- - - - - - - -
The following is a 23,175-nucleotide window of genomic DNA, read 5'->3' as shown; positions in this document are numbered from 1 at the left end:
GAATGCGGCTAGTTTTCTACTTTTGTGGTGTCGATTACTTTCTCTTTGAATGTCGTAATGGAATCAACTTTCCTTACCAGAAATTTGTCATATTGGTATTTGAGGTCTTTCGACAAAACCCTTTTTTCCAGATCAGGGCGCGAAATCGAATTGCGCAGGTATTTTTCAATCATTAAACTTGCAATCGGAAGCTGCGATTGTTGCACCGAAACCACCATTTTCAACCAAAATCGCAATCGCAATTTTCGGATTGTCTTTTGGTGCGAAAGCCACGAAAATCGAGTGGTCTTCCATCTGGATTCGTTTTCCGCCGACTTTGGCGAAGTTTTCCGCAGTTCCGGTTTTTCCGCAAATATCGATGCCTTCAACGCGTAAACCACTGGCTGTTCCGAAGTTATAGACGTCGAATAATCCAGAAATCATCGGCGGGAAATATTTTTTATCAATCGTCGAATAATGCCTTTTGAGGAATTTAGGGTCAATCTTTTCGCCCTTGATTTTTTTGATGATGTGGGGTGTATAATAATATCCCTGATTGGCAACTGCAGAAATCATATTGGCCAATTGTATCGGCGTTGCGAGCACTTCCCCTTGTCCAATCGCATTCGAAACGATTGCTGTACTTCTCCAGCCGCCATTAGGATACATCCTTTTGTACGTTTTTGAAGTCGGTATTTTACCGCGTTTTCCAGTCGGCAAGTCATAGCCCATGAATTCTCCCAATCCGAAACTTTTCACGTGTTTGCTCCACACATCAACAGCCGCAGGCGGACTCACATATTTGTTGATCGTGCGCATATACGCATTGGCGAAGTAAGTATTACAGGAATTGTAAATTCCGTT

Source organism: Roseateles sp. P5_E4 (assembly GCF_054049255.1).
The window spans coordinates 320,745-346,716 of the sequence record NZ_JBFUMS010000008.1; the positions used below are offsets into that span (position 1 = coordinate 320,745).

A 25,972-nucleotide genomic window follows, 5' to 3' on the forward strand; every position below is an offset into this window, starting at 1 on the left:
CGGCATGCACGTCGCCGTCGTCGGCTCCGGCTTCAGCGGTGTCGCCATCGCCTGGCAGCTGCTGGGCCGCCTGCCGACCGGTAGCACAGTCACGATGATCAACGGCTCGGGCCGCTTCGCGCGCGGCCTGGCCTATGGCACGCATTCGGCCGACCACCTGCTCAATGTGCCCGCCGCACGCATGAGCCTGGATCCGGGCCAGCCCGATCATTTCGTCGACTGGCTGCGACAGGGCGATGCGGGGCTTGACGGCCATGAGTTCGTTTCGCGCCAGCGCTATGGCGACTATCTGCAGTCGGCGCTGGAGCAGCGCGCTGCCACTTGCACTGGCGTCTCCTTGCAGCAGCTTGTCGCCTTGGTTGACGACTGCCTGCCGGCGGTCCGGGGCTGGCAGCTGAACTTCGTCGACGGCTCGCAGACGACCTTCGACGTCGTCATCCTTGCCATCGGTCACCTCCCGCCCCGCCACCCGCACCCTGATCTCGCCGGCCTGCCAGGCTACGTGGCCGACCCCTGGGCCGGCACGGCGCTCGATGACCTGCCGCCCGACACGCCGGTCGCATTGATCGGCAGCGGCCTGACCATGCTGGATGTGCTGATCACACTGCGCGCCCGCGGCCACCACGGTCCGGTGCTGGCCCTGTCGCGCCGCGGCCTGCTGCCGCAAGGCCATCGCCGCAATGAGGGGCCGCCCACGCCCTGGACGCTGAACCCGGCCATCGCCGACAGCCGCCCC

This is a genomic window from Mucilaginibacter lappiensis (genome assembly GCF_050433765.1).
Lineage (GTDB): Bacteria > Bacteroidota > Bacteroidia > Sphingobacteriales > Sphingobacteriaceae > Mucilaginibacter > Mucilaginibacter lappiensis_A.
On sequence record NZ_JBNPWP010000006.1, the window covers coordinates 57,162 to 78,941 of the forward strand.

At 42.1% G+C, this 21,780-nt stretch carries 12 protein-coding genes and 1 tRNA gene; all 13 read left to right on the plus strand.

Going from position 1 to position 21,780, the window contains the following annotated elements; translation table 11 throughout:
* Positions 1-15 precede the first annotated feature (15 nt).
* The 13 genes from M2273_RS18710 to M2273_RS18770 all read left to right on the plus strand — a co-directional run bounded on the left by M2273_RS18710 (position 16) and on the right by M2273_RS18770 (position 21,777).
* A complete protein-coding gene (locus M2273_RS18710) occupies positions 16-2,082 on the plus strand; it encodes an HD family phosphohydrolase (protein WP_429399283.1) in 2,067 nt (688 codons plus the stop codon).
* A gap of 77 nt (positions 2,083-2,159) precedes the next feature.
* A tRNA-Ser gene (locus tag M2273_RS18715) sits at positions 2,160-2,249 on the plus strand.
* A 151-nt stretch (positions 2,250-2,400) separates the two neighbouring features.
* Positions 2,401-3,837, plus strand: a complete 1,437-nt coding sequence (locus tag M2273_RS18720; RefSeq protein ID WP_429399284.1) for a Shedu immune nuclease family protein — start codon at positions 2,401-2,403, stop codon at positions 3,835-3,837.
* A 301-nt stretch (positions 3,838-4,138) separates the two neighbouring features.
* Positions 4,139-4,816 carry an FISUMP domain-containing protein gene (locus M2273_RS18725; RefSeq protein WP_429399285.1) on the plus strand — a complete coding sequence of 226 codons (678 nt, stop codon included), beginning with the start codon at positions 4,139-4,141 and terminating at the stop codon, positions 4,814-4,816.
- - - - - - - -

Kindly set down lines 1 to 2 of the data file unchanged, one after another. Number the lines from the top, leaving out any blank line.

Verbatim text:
The following is a 23,175-nucleotide window of genomic DNA, read 5'->3' as shown; positions in this document are numbered from 1 at the left end:
GAATGCGGCTAGTTTTCTACTTTTGTGGTGTCGATTACTTTCTCTTTGAATGTCGTAATGGAATCAACTTTCCTTACCAGAAATTTGTCATATTGGTATTTGAGGTCTTTCGACAAAACCCTTTTTTCCAGATCAGGGCGCGAAATCGAATTGCGCAGGTATTTTTCAATCATTAAACTTGCAATCGGAAGCTGCGATTGTTGCACCGAAACCACCATTTTCAACCAAAATCGCAATCGCAATTTTCGGATTGTCTTTTGGTGCGAAAGCCACGAAAATCGAGTGGTCTTCCATCTGGATTCGTTTTCCGCCGACTTTGGCGAAGTTTTCCGCAGTTCCGGTTTTTCCGCAAATATCGATGCCTTCAACGCGTAAACCACTGGCTGTTCCGAAGTTATAGACGTCGAATAATCCAGAAATCATCGGCGGGAAATATTTTTTATCAATCGTCGAATAATGCCTTTTGAGGAATTTAGGGTCAATCTTTTCGCCCTTGATTTTTTTGATGATGTGGGGTGTATAATAATATCCCTGATTGGCAACTGCAGAAATCATATTGGCCAATTGTATCGGCGTTGCGAGCACTTCCCCTTGTCCAATCGCATTCGAAACGATTGCTGTACTTCTCCAGCCGCCATTAGGATACATCCTTTTGTACGTTTTTGAAGTCGGTATTTTACCGCGTTTTCCAGTCGGCAAGTCATAGCCCATGAATTCTCCCAATCCGAAACTTTTCACGTGTTTGCTCCACACATCAACAGCCGCAGGCGGACTCACATATTTGTTGATCGTGCGCATATACGCATTGGCGAAGTAAGTATTACAGGAATTGTAAATTCCGTT